DAY ONE HUNDRED AND SEVENTY-SIX : 1 Kings 14 v. 21 – 16 v. 7; Acts 16 v. 16 – 40; Proverbs 15 v. 21 – 30
Rehoboam King of Judah – Solomon’s son, Rehoboam, is 41 when he becomes king and he reigns in Jerusalem (God’s chosen city) for seventeen years.
Judah is inciting God’s anger by turning away from Him and to other gods, setting up Asherah poles, using male shrine-prostitutes, and generally taking on board the practices of the peoples they had driven out of the land.
In the fifth year of his reign, Egypt’s King Shishak attacks Rehoboam’s Jerusalem, carrying off treasures from the temple and the palace, including all those golden shields Solomon had made. Rehoboam replaces them with bronze shields, which were used by the guards to protect the palace and the king.
Everything else Rehoboam did is recorded in the book of the Annals of the Kings of Judah.
Jeroboam and Rehoboam were always at war.
When Rehoboam died, his son, Abijah, succeeded him.
Abijah King of Judah – Whilst Jeroboam was celebrating his eighteenth year as king, Abijah (son of Rehoboam and Maacah) became king of Judah. He lasted three years. He was as bad as his father before him (v.3); ‘his heart was not fully devoted to the Lord his God, as the heart of David his forefather had been.’
Because God wanted to continue to honour David’s line, for David’s faithfulness and commitment to the covenant / commandments (except the little incident with Uriah), Abijah’s purpose is to father Asa – ‘God gave Abijah a lamp in Jersualem by raising up a son to succeed him and by making Jerusalem strong’.
The warring between Judah and Israel continued through Abijah’s reign. Then he died, and all the event of his reign are listed in the book of the Annals of the kings of Judah.
Asa King of Judah – It’s the 20th year of Jeroboam’s reign in Israel, when Asa becomes king of Judah, where he reigns for 41 years.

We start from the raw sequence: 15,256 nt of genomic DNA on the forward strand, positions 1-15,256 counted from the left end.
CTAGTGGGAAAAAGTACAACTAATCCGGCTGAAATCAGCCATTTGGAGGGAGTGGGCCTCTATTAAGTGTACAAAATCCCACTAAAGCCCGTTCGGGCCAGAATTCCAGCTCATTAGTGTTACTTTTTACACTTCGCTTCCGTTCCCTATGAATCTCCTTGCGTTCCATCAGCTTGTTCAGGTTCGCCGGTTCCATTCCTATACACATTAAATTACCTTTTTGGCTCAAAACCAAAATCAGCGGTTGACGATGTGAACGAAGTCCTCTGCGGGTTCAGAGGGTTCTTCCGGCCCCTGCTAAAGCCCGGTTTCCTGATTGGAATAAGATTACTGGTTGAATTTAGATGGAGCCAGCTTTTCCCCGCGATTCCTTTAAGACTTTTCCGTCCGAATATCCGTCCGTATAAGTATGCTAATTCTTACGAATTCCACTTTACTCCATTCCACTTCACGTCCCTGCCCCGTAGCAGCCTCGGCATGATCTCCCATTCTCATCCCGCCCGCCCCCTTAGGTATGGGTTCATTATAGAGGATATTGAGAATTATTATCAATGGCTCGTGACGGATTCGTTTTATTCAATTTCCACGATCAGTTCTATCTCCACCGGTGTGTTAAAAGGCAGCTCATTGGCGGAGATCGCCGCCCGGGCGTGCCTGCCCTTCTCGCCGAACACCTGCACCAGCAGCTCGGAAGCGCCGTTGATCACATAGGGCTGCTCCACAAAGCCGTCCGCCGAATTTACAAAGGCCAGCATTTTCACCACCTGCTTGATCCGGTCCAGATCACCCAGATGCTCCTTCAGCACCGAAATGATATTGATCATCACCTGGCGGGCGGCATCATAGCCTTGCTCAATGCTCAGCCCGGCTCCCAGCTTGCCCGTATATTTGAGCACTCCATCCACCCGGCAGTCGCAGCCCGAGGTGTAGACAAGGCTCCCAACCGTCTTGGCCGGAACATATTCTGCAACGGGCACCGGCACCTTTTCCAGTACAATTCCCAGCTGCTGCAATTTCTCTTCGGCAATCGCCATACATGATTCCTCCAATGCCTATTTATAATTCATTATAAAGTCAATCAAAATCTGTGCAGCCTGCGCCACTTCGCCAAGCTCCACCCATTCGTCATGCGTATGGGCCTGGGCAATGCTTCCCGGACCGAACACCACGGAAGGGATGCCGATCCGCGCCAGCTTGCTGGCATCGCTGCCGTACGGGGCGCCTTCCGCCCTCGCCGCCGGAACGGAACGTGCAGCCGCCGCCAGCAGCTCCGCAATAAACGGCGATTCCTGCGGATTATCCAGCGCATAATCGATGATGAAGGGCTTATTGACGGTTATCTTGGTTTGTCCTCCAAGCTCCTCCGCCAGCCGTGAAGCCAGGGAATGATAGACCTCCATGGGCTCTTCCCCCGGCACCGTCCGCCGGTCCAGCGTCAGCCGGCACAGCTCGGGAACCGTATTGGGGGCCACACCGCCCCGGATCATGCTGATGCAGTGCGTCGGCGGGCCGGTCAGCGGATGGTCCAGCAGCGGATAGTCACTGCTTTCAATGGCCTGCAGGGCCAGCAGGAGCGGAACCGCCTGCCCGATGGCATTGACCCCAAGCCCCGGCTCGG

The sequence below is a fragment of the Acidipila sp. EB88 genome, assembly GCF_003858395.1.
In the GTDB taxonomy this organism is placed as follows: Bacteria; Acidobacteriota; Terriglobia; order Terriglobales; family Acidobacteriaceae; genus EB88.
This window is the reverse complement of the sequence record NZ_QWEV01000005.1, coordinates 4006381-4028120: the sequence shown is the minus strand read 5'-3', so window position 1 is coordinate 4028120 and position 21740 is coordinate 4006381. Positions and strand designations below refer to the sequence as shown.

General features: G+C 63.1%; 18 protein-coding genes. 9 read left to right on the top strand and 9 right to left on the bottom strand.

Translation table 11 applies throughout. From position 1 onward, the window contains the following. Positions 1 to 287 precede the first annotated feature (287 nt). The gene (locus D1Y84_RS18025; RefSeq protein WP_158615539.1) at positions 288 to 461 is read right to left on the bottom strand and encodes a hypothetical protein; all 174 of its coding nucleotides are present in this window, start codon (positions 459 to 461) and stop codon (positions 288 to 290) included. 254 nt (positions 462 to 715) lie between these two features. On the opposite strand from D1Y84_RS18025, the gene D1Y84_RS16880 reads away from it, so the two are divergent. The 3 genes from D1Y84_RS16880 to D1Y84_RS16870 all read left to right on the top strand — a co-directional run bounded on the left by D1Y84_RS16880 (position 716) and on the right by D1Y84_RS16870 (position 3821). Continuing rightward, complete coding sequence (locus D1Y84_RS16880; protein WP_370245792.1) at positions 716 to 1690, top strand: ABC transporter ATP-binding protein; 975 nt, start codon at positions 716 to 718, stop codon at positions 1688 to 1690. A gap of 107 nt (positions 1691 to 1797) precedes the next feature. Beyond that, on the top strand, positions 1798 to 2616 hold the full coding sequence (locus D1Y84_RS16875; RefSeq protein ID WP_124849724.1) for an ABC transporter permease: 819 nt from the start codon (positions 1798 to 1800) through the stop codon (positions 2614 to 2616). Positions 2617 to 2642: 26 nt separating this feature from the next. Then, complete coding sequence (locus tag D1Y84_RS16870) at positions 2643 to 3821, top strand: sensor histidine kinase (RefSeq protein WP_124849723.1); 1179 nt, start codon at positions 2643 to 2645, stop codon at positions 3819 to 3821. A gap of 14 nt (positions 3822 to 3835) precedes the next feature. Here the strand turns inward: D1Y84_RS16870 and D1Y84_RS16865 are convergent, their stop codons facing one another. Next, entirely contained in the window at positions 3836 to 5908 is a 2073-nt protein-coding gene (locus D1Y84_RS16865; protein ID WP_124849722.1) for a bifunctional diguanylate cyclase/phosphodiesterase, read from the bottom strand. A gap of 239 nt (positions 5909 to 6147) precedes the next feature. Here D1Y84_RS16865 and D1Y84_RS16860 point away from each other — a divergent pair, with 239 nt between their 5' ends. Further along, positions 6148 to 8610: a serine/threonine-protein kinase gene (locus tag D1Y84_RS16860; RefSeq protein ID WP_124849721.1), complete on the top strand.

‘Asa did what was right in the eyes of the Lord, as his father David had done’.
He got rid of the shrine-prostitutes and the idols from his father’s short reign. He sorts his grandmother out when he discovers she’s made an Asherah pole (deposing her from her queen-mother role). He brought the dedicated silver and gold back into the temple.
Much of Asa’s time he was at war with king Baasha of Israel (who followed Jeroboam and Nadab). Baasha fortified Ramah (just 5 miles north of Jerusalem) to prevent the comings and goings of Judah.
The silver and gold treasures are then entrusted to the officials and sent to Ben-Hadad, king of Aram, in Damascus. In doing this, Asa sought a treaty with Ben-Hadad, and urged him to break his treaty with Baasha and Israel. Ben-Hadad agreed, and turned against Israel, conquering various towns and cities, including Dan and Naphtali.
Baasha withdrew, then, from Ramah, and Asa sent out an order to all Judah to go and bring the building materials from Ramah (stones and timber), which he then used to build up Geba and Mizpah.
All of Asa’s achievements are written in the book of the Annals of the kings of Judah. We are told that he contracted disease in his feet, in his old age. When he died, his son Jehoshaphat succeeded him as king.
Nadab King of Israel – Jeroboam’s son, Nadab, succeeds him during Asa’s reign, and he is king of Israel for just two years.‘He did evil in the eyes of the Lord, walking in the ways of his father and in his sin, which he had caused Israel to commit.’ So there’s a plot to oust him, by Baasha, Ahijah’s son. Nadab is struck down in a Philistine town, whilst on an attack.
Baasha succeeds Nadab and proceeds to start killing all of Jeroboam’s family, wiping them all out. A reminder of the word of the Lord to Jeroboam through ‘his servant Ahijah the Shilonite’.
Nadab’s brief reign is chronicled in the book of the Annals of the kings of Israel.
Asa and Baasha are continually at war with each other during their reigns in Judah and Israel.